So now we know why over the past few years our Internet service would sometimes slow to a crawl: Osama bin Laden was tying up the circuits Googling himself. Repeatedly.
How humor can help sustain the work of social justice.
As the United States prepares for its inevitable takeover by special interests, Sojourners recently sat down with the godfather of them all, the National Rifle Association.
Quote of the day.
"Apparently that language [in the ruling] was either misunderstood or ignored, but what I said was the further implementation [of the collective-bargaining bill] was enjoined. That is now what I want to make crystal clear." - Dane County WI Judge Maryann Sumi, who issued an injunction to prevent the state's' controversial collective-bargaining bill from becoming law, issued a second order Tuesday to stop the state from violating her original ruling.
(Christian Science Monitor)
1. Senate hearing on Muslim civil rights.
"Sen. Dick Durbin, D-Ill., said he convened Tuesday's hearing because of rising Islamophobia, manifested by Quran burnings, hate speech and restrictions on mosque construction."
(Religion News Service)
2. Food journalist writes on fasting.
"I stopped eating on Monday and joined around 4,000 other people in a fast to call attention to Congressional budget proposals that would make huge cuts in programs for the poor and hungry."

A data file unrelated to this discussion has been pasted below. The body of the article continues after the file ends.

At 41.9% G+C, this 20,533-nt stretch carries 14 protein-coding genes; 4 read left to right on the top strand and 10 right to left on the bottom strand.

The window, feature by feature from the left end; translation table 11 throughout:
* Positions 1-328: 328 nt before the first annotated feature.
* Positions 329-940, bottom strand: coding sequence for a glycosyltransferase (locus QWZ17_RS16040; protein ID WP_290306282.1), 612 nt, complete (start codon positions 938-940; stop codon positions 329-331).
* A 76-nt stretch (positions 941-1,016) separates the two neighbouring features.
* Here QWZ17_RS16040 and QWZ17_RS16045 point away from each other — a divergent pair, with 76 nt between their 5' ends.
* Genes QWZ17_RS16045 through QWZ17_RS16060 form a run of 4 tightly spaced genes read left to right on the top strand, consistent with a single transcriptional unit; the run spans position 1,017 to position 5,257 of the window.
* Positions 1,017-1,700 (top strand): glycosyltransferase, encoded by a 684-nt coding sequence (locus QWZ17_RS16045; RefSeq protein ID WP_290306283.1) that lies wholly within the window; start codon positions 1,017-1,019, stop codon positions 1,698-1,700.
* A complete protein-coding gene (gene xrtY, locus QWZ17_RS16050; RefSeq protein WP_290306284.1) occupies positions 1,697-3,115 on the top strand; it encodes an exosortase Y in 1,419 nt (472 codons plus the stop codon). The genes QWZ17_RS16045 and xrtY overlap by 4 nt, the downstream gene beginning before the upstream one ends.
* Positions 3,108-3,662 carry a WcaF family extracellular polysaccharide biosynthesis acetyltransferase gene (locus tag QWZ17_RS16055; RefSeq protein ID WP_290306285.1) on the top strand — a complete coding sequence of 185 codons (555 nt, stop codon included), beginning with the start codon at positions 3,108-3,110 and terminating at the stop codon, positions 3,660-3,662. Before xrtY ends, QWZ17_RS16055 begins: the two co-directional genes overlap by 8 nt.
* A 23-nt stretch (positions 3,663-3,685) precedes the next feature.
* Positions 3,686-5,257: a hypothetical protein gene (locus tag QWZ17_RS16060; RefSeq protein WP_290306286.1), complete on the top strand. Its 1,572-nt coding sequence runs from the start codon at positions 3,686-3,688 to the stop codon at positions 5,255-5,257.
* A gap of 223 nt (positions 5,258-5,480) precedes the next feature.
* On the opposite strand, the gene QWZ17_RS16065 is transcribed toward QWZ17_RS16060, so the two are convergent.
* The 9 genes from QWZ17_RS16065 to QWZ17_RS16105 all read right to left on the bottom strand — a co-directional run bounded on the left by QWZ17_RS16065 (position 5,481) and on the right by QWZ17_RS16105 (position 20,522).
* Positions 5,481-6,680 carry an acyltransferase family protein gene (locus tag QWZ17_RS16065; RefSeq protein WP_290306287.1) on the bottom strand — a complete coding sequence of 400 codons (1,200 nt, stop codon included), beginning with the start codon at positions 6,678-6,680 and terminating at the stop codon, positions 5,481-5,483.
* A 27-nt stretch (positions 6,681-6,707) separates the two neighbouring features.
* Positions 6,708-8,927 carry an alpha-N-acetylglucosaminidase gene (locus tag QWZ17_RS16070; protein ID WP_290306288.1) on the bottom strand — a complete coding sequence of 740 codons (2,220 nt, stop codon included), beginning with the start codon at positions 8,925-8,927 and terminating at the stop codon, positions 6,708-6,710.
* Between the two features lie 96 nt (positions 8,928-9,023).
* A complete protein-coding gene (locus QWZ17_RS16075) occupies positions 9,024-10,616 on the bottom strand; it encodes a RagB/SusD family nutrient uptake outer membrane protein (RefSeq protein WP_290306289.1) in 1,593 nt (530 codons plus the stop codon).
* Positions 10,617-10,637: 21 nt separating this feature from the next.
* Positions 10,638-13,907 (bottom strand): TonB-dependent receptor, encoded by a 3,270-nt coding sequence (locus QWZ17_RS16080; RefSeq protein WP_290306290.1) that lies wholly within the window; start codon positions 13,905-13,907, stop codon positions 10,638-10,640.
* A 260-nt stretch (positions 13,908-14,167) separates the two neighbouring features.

(Mark Bittman, New York Times)
3. U.S. may arm Libyan rebels.
"At the end of a conference on Libya in London, Hillary Clinton, the US secretary of state, said for the first time that she believed arming rebel groups was legal under UN security council resolution 1973, passed two weeks ago, which also provided the legal justification for air strikes."
4. Gaddafi troops [uch back rebels.
"Troops loyal to longtime Libyan leader Muammar Gaddafi have capitalised on an apparent slowdown in the frequency of coalition air strikes in the east and have pushed back opposition rebels, taking the strategic oil town of Ras Lanuf."
5. Setbacks in Japanese reactor crisis.
"Setbacks mounted Wednesday in the crisis over Japan's tsunami-damaged nuclear facility, with nearby seawater testing at its highest radiation levels yet and the president of the plant operator checking into a hospital with hypertension."
(Los Angeles Times/AP)
6. Government shutdown looms.
"With a government shutdown deadline just days away, House Speaker John A. Boehner faces a fateful choice over whether to abandon conservative Republicans to reach a final deal on 2011 spending."
7. Supreme Court hears Wal-Mart discrimination case.
"The Supreme Court appeared closely divided on Tuesday during arguments over the theory put forth by the plaintiffs in an enormous sex discrimination class-action case against Wal-Mart."
(New York Times)
8. Canadian campaign heats up.
"[Prime Minister] Stephen Harper has ramped up his election pitch for a majority government, warning in a Winnipeg speech there is no way he can hold power if he wins a minority of seats."
(Globe and Mail)
9. Ivory Coast tipping toward civil war.
"Ivory Coast tipped further toward civil war Tuesday as soldiers loyal to Alassane Ouattara, the former prime minister and banker, continued their fight against the strongman Laurent Gbagbo."
(New York Times)
10. Arctic sea coverage lowest in decades.
"Sea ice coverage in the Arctic shrank to one of its lowest levels in decades this winter -- more bad news for polar bears that need it to survive."
(McClatchy/Anchorage Daily News)
Leaders of both parties in the House of Representatives hailed the passage of landmark legislation on Tuesday that rejects bipartisanship once and for all.